The Mindy Project Recap: 4×05 “Stay at Home MILF”

Last week on The Mindy Project, we met the practice’s new hires, Colette and Jody. This week, they each get more lines than Jeremy, surprising no one.

If you’ll recall, Mindy quit her job last week to become a stay-at-home mother to her new son, Leo. Let’s see how that turns out.

Stay-At-Home Moms and Dads

Mindy thinks being a stay-at-home mom is the best thing ever—for the first day. She lies around pigging out and hanging out with Leo. “Hey Leo, can you pass the chips please?” she asks politely, but he gives her a cute little baby look until she realizes that she’s been using it as a pillow while she lounges on the couch.

The best gig ever.

The best gig ever.

Danny comes home and asks gently about the mess. Mindy, in turn, asks about dinner. He was in surgery for six hours and assumed that was Mindy’s bag now, but she explains that she obviously didn’t have time for this because she and Leo have been napping and making a “Baby’s First Enemy List” (mostly celebrity babies and a loud garbage truck). It turns out Danny also fired the housekeeper without telling Mindy and expected her to be doing all the cleaning. And to magically know about doing all the cleaning even though she thought they had a housekeeper. “I can’t clean! I was born in this country, and I’m too lazy!” she protests.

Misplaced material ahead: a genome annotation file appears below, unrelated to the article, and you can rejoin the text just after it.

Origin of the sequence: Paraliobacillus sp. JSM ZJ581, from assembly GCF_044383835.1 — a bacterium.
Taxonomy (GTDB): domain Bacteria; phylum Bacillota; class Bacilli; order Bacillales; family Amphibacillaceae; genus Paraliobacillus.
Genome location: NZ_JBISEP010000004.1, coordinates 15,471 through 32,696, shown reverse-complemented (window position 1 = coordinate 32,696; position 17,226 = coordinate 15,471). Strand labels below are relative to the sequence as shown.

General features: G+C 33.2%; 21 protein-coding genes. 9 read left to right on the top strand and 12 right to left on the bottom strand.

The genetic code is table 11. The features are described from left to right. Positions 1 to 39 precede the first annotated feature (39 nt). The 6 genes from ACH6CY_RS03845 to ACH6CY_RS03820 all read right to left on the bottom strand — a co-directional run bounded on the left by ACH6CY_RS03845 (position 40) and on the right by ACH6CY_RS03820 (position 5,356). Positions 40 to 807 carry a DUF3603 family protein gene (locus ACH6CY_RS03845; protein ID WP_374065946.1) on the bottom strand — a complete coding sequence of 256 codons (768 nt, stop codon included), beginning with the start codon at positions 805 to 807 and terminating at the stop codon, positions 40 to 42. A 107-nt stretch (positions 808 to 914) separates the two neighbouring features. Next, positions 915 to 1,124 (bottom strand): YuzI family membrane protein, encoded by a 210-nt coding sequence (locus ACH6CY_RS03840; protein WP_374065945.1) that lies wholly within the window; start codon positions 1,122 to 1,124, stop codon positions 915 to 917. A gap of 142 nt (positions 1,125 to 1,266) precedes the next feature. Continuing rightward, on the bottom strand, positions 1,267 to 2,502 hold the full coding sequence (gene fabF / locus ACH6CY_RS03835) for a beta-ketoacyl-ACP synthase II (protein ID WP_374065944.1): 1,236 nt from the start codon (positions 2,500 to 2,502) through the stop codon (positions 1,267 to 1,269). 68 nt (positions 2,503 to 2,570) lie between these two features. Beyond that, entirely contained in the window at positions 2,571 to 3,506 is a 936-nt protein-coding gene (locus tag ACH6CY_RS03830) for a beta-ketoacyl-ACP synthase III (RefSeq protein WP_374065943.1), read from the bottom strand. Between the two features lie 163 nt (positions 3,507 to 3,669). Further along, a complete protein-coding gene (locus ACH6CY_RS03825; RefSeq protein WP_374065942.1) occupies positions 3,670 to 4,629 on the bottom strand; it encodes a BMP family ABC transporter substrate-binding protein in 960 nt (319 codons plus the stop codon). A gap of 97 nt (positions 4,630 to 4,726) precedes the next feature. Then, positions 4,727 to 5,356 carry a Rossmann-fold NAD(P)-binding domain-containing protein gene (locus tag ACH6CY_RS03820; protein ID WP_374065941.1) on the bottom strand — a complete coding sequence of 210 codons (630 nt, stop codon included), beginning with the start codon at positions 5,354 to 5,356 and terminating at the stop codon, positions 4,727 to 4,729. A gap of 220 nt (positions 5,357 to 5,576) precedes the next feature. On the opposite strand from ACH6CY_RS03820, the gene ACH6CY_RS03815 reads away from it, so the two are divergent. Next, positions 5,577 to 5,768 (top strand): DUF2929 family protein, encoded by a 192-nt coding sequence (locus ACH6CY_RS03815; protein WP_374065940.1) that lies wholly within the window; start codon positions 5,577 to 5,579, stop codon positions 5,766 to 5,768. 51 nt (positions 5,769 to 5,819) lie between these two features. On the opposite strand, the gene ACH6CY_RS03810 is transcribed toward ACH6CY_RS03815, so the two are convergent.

Mindy realizes being a stay-at-home mom is her new job. She asks Danny for a job description, and he rattles one off that includes waxing the floor and “maintaining a positive attitude that sets the tone for the rest of the household.” [Janes: Vomit.] Mindy has the sense to look panicked about this at first, but then she decides she can pour all her energies and ambitions into being a stay-at-home mom just like she did at her last job.

So: she finds a bossy, shallow mommy blog, the Modern Mominista, and decides to follow its rules. “You can tell it’s a really classy site because the banner ads are for antidepressants.” That one makes me giggle just typing it. She greets Danny on his way out with a coffee, which has a full, wrapped mini-tub of creamer in it (but which Danny says he loves). Then she proceeds to follow the steps of the mommy blog: